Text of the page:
Collaborative Code Editors

Though we have each chosen our desktop text editor of choice, we are currently exploring online environments in which we can collaborate in our code editing practices. Below are a few of the online editing spaces that we have explored thus far:


Collabedit offers free online editing in a variety of languages, along with a chat bar on the side so that editing partners can communicate. It is very minimal and does not feature color coding or autofill.

Stypi (formerly Stypi became defunct in 2015)

Stypi is another free online collaboration space. Like Collabedit, it is very minimal, with one common coding area and a side bar for collaborator chat. However, Stypi also features auto complete and color coding for the various languages that it supports.


While it does not support the same variety of languages as other editing spaces, JSFiddle does offer three simultaneous windows for editing the HTML, CSS, and JavaScript of a page, plus a fourth window to view the result in realtime. And, like the other editors, it is free and has a chat bar on the side.

Since our current focus is on front-end web design, we will be experimenting further with JSFiddle in the coming weeks and months. Keep your eyes peeled for more in depth exploration of this and other online collaboration tools.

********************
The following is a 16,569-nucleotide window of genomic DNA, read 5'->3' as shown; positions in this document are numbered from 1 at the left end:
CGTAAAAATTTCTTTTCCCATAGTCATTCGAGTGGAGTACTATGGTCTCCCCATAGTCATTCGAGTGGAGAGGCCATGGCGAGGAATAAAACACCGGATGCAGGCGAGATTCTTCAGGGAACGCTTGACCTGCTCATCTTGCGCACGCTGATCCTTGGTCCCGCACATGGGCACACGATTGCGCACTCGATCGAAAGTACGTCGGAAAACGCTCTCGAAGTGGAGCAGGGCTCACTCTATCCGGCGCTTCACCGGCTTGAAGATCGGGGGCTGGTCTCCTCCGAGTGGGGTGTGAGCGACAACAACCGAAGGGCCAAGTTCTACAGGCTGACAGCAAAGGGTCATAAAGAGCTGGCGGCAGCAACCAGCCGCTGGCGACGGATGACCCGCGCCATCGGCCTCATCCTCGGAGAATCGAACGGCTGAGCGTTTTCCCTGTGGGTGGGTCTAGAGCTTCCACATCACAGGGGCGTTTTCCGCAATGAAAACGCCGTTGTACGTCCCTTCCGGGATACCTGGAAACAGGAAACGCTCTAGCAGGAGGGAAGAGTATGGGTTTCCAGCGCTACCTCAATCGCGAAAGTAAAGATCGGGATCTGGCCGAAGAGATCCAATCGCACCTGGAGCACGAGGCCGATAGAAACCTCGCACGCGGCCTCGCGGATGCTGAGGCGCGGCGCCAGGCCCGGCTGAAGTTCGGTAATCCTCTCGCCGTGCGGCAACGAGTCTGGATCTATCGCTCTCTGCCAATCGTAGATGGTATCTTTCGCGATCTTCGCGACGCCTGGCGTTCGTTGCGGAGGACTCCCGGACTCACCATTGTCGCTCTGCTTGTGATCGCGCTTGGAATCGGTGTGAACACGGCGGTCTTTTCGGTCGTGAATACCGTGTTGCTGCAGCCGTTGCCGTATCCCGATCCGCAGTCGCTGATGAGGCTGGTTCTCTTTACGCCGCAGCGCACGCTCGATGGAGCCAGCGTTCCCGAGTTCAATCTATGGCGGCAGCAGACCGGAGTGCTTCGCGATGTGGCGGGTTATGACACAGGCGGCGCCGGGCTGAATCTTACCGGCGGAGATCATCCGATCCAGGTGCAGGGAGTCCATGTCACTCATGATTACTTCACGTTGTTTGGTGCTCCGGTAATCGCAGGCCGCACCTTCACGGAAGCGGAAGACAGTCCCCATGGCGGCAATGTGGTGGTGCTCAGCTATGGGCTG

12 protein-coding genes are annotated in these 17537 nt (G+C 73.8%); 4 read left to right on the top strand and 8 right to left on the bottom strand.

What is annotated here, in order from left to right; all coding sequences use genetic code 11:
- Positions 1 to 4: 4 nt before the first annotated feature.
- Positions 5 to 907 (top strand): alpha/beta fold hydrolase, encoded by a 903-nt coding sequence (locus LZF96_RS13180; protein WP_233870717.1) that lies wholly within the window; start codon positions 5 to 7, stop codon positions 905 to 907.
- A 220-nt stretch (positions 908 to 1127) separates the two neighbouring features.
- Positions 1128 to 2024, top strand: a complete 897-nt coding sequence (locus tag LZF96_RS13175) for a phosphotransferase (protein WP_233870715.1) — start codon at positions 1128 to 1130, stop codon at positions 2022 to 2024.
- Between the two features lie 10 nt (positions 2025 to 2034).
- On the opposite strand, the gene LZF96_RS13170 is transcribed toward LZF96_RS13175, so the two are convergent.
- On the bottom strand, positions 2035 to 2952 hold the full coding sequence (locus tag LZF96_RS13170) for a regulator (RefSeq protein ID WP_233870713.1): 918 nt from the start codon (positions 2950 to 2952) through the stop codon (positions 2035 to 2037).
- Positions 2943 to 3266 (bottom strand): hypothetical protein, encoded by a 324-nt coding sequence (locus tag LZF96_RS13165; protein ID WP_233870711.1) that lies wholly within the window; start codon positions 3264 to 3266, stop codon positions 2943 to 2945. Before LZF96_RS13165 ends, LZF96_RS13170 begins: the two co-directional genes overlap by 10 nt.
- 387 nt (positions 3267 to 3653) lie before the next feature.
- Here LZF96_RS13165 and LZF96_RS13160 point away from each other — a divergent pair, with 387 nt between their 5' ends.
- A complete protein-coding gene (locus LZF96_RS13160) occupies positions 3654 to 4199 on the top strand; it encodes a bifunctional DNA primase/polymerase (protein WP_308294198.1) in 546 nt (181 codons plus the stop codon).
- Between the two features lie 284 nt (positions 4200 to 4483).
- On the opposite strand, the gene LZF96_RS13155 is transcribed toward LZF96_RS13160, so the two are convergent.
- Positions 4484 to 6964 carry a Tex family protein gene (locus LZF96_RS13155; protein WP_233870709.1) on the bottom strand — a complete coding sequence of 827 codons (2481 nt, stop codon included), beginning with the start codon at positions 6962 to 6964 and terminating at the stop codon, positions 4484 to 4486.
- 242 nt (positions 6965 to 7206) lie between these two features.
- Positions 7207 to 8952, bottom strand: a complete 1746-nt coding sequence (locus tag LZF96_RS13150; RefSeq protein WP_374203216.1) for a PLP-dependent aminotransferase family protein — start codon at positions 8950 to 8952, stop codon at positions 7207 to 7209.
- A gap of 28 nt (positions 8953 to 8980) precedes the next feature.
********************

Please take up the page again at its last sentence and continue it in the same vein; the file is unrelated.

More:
What Rascals Think of Code Editors

One of our first challenges as Code Rascals was finding a free, usable code-editing platform. While there is no shortage of editors available on the web, trying to test or choose from such a plethora is an imposing task. Further, we had already been spoiled by Workspaces, the online editing environment (unfortunately) confined within the walls of Treehouse. With reliable auto-complete, balanced color-coding, and automatic indentation, Workspaces creates a high set of expectations for what a free editor can do. So, we set out to find something comparable: A free text editor with similar usability features, portable across multiple platforms.

One of the first editors that we experimented with, TextWrangler is a free text editor that supports a large variety of programming languages and uses AppleScript to generate a real time preview via web browser. While this is quite useful, TextWrangler is plain text only, with none of the visual cues that we had come to appreciate via Workspaces. Also, it is currently only available for Mac OSX.

We also tried the very-usable Komodo, with a clean interface, autocomplete, and almost everything that you could possibly want from a text editor (sans color coding). While the free preview supposedly only lasts for 21 days, Komodo is certainly worth looking into.

Xcode, Apple’s development suite for Mac OSX and IOS, was another useful editor. A standard package that most of us had access to via our status as Mac users, Xcode offers a clean and usable interface to anyone wanting to run all kinds of code (so long as they are Apple users).

Perhaps the most popular editor that we explored was Sublime. Operational across multiple platforms with color-coding, indentation, and auto complete, sublime is incredibly usable with an intuitive, bare-bones interface. While it occasionally asks users to upgrade, it is also free to download and use. Perhaps the closest editor to Workspaces, Sublime is actually the editor featured in many of Treehouse’s video tutorials.

For more information about Sublime (as well as a few editors not covered here), head on over to the Treehouse blog to view web design guru Nick Petit post “Which Text Editor Should I Use?”